The Royal Institute of British Architects champions better buildings, communities and the environment through architecture and our members. We provide the standards, training, support and recognition that put our members – in the UK and overseas – at the peak of their profession.
In this article I wanted to discuss Building Information Modelling (BIM) and the role that Architects play in this new process. I argue that Architects are a key member of a team who can reinvigorate their project leadership role as a client advisor, lead designer of the design team, model manager and post completion Asset Information Model gatekeeper. Also I go on to urge the Royal Institute of British Architects (RIBA) to demonstrate leadership by supporting Architects, making them central to the successful implementation of BIM by leading this process and communicating the benefits to clients.
I believe that the public and the construction industry generally are aware that Architects are passionate about the design of buildings and are creative thinkers. However Architects do offer much more to a construction project; this ranges from Project Management skills, Leadership skills, project and consultant coordination, client liaison, construction management and so on, all specialist skills within the construction project timeline. The advent, and Government adoption, of BIM offers opportunities for new services from Architects, as well as other consultants, in the delivery of high quality architectural projects to clients, whether these are public or private sector clients, professional (contractor) clients or medium/small domestic clients.
The growing adoption of BIM and lessons learnt have recently started to be shared by early adopters, usually contractors who have invested early to investigate the benefits and challenges of BIM. As an Architect who has worked on early BIM projects I would say that BIM demonstrates that there are significant benefits during design and construction. These include:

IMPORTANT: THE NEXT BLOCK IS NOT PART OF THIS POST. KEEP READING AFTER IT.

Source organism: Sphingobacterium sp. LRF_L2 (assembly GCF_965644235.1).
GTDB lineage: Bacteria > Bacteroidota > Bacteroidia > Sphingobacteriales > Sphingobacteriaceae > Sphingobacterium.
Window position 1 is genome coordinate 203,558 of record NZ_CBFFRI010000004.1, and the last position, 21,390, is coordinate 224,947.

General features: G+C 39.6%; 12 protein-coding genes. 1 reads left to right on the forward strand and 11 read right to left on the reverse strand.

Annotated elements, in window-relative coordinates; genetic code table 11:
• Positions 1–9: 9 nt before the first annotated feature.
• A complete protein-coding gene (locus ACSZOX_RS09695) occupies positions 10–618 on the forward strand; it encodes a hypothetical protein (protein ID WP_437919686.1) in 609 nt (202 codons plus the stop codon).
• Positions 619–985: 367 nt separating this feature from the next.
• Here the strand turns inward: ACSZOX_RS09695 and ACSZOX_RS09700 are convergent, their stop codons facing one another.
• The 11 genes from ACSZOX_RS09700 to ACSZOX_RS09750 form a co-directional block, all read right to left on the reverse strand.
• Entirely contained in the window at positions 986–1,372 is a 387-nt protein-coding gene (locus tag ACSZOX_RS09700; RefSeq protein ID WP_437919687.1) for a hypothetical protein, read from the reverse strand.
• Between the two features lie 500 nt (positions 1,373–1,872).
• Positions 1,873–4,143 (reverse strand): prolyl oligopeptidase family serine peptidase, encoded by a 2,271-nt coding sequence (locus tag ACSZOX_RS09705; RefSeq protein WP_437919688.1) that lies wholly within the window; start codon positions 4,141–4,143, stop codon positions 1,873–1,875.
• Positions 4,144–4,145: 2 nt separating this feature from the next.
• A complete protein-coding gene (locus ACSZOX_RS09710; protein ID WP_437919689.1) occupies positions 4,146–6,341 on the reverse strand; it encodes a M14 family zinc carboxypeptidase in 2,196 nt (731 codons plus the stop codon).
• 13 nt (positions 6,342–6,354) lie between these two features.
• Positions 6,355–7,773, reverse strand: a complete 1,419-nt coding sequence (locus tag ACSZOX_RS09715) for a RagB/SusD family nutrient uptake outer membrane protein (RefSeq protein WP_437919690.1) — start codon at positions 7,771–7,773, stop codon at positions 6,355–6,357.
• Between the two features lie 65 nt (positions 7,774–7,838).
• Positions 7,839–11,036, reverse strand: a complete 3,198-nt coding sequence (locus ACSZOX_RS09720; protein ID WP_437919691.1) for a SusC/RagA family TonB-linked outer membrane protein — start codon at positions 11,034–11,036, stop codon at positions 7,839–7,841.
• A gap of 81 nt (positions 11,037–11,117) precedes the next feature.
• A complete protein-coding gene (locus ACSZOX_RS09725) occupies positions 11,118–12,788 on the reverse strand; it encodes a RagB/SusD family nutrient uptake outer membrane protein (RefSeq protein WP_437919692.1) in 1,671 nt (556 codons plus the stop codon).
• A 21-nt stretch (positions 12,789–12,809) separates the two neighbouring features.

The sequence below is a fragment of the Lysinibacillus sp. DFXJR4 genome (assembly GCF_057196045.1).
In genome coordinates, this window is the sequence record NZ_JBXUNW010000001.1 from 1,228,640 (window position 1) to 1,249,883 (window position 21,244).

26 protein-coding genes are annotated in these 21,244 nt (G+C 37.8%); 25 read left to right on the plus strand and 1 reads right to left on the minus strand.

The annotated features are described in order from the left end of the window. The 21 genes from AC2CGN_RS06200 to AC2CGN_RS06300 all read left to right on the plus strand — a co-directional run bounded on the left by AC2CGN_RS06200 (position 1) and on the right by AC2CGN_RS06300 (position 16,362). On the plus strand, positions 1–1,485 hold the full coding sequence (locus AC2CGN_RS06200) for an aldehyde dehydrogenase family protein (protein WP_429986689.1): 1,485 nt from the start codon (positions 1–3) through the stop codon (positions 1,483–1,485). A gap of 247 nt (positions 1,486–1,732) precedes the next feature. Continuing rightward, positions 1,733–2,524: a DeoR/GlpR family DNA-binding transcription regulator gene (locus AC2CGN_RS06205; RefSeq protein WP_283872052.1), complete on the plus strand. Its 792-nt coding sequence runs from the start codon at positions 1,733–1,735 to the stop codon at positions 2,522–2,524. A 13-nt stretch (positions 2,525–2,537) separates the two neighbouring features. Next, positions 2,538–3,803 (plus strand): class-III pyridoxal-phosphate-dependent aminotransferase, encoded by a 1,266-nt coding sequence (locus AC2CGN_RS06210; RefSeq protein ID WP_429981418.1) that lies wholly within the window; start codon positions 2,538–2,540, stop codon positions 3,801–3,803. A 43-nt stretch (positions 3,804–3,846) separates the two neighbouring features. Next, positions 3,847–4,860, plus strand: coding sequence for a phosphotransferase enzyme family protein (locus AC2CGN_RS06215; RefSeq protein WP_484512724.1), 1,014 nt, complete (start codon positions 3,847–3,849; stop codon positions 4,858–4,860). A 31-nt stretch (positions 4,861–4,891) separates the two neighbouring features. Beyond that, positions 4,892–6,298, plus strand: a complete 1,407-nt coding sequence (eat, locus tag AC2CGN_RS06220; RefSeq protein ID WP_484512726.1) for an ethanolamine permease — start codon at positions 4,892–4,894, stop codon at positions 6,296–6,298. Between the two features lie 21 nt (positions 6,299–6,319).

- BIM Improves Productivity
- BIM Increases Collaboration
- BIM Offers Clash Detection and reduces risk
- BIM means Architects have the opportunity to be lead designer
I believe that opportunities exist for Architects to re-establish or reinvigorate their role as the lead designer, collaborator and coordinator, which is reminiscent of the role architects traditionally held. This role has been eroded over the last twenty years with the mainstream advent of different contracts (Design and Build contracts for example), loss of client trust, diversification to specialist/narrowed roles and the shift of responsibilities to project managers, encroaching into what Architects considered their traditional role.
RIBA and new services
The RIBA in my opinion is to date missing the opportunity to promote their members’ skills across a wide range of areas, and have narrowed their offering to that of design and creative thinking, solely as a specialist skill set above all others. In my opinion architects perform a variety of activities across project stages and situations, which can go unrecognised by clients. In contrast, the Royal Institute of Chartered Surveyors (RICS) has developed additional, and now accepted roles for clients (e.g. project management), and should be respected for identifying these opportunities. I would like to see the RIBA support members with the promotion of BIM as a role changing development.
With respect to BIM, I am passionate that architects could offer additional services including but not limited to;